In the second year of the project, we held meetings where we brought together people working on the intersectionality of gender with the climate crisis, renewable energy, and nature struggles. In 2021, we recorded a short podcast with people who are active in these two fields, and we held the second Women in Power conference. We will continue to emphasise gender, sexuality, freedom of sexual orientation and feminism within the framework of gender equality, which is one of the basic principles of our association, while at the same time emphasising their common struggles with ecology, climate crisis, and nature struggles.

With the pandemic, green cities have become more and more on the agenda. What is a green city? What are the prominent needs for green cities? How can the sustainability of green cities be ensured?

There are various definitions for green cities. “A city that emphasises energy efficiency and renewable energy in all its activities, widely supports green solutions, ensures land compactness through practices such as mixed land use in planning systems, and links its local development to the principles of green growth and equality” can be an example.

Furthermore, in the context of harmony with nature, the limits of the planet and green policy’s stance against growth fetishism, green cities can be defined as “a city in balance with nature where all forms of nature, from living organisms to habitats, are extremely important components of urban form and part of green infrastructure”.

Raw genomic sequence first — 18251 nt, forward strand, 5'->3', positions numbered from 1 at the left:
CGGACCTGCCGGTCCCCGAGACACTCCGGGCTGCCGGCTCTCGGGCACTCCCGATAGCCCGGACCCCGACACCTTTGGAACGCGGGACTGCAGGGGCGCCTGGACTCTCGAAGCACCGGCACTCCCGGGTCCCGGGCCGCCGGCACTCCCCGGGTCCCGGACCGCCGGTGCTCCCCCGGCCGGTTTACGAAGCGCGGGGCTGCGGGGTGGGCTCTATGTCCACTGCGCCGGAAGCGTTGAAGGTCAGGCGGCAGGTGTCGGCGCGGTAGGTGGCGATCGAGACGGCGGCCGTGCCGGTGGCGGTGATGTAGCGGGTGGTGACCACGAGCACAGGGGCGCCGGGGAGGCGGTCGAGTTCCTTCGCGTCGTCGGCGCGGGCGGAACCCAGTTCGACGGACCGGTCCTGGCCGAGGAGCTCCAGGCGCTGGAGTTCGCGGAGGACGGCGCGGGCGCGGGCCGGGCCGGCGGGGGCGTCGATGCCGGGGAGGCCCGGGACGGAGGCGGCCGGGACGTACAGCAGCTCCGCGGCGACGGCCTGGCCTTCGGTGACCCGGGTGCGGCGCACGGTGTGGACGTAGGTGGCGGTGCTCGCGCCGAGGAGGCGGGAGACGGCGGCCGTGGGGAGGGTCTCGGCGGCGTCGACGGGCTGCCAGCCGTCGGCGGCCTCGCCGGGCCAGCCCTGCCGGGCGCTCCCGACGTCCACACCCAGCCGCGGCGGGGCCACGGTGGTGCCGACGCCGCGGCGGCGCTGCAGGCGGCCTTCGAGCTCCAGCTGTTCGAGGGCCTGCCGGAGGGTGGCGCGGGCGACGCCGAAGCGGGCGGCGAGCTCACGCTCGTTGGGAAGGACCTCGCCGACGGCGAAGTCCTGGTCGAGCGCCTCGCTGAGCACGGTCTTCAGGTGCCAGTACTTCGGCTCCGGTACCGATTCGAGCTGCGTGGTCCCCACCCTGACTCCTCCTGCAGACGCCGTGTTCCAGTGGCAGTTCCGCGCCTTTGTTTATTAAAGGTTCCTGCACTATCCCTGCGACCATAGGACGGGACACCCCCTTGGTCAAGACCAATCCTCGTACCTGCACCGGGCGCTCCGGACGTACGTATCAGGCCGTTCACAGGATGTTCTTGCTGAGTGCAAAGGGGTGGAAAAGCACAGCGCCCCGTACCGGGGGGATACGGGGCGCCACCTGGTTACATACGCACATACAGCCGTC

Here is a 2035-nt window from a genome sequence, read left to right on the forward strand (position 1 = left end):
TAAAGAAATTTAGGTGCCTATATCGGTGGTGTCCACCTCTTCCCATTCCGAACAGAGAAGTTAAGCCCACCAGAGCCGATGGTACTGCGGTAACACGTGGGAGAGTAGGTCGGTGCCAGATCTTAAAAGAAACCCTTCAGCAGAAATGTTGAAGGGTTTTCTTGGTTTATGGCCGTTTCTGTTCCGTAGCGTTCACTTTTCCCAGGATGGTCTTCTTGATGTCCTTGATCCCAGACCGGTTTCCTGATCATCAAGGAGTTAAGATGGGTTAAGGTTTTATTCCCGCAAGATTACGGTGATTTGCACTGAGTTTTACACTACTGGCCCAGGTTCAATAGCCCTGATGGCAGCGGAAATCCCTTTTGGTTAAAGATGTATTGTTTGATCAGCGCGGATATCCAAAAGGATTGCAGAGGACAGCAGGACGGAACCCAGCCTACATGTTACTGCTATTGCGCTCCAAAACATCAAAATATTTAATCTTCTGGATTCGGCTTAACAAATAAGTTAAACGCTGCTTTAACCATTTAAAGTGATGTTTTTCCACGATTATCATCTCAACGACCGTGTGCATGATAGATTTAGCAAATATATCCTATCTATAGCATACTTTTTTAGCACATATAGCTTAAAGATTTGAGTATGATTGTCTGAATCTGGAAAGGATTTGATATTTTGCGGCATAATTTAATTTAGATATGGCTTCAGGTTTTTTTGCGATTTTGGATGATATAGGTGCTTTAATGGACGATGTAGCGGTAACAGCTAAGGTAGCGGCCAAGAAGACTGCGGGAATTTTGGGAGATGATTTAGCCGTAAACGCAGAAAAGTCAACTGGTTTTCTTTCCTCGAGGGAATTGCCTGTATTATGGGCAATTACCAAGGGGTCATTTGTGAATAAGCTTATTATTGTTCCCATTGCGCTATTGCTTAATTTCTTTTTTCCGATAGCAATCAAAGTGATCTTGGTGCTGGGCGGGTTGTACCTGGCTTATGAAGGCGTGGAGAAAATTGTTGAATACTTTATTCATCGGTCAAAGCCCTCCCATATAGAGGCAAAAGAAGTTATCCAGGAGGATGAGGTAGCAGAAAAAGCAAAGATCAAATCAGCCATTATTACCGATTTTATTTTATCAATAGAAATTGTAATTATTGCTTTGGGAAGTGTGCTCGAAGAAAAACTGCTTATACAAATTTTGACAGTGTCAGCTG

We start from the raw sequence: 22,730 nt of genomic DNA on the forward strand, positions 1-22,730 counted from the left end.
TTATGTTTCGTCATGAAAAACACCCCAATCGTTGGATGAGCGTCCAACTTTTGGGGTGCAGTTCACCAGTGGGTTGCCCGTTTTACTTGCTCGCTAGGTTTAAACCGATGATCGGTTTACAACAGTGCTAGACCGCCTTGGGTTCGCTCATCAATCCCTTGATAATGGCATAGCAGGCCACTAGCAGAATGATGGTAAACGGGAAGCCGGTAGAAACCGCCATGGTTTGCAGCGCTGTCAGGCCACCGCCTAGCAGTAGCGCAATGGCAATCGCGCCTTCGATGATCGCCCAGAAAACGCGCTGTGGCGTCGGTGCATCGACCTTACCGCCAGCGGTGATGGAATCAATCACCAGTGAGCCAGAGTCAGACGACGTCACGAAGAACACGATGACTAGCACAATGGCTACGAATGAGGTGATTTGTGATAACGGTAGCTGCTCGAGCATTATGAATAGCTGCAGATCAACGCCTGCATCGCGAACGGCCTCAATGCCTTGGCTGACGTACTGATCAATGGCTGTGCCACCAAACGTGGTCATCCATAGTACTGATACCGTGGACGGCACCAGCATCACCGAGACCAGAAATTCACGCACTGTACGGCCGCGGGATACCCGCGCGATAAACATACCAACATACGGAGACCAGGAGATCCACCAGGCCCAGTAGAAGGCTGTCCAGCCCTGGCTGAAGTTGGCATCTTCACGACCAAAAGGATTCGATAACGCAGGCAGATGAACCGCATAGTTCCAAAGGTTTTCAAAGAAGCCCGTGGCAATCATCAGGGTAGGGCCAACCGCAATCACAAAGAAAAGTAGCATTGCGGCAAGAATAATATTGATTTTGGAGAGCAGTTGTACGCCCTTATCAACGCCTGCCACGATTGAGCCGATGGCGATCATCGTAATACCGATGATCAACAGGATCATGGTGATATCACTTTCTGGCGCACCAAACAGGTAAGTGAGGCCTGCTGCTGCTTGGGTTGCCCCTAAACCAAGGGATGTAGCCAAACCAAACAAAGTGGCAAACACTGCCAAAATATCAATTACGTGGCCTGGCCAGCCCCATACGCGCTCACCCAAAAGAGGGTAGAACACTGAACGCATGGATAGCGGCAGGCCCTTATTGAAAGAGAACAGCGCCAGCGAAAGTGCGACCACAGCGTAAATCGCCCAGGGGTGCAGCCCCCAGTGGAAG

Today, the prominent needs for green cities are harmony with nature, the realisation of direct democracy and social justice.

Failure to adopt and implement principles such as pluralism and fair sharing, which are crucial for green policies, will prevent cities from being characterised as green. For instance, a municipality that discriminates against refugees cannot be considered green. Today, the prominent needs for green cities are harmony with nature, the realisation of direct democracy and social justice.

To ensure the sustainability of green cities, it is necessary to implement mechanisms such as local climate councils and community-supported agriculture. This way direct democracy and social justice can be ensured, along with policies that encourage green infrastructure practices such as rainwater harvesting. Because sustainability has 3 dimensions: ecological, economic, and social.

Which organisational development areas will you focus on with the grant and capacity development support provided by our Institutional Fund?

With this grant, we aim to improve our capacity mainly in impact monitoring. We plan to create an in-house impact monitoring group, organise trainings, prepare monitoring templates and produce data visualisation templates. In addition, we will develop our capacity in terms of fundraising, administrative and organisational structure, campaigning, advocacy, and relations with institutions.

About Green Thought Association

Green Thought Association bases its work on the climate crisis and aims to promote green policies. The association works in the fields of renewable energy, green economy, ecological sustainability, democracy and the media, and social justice.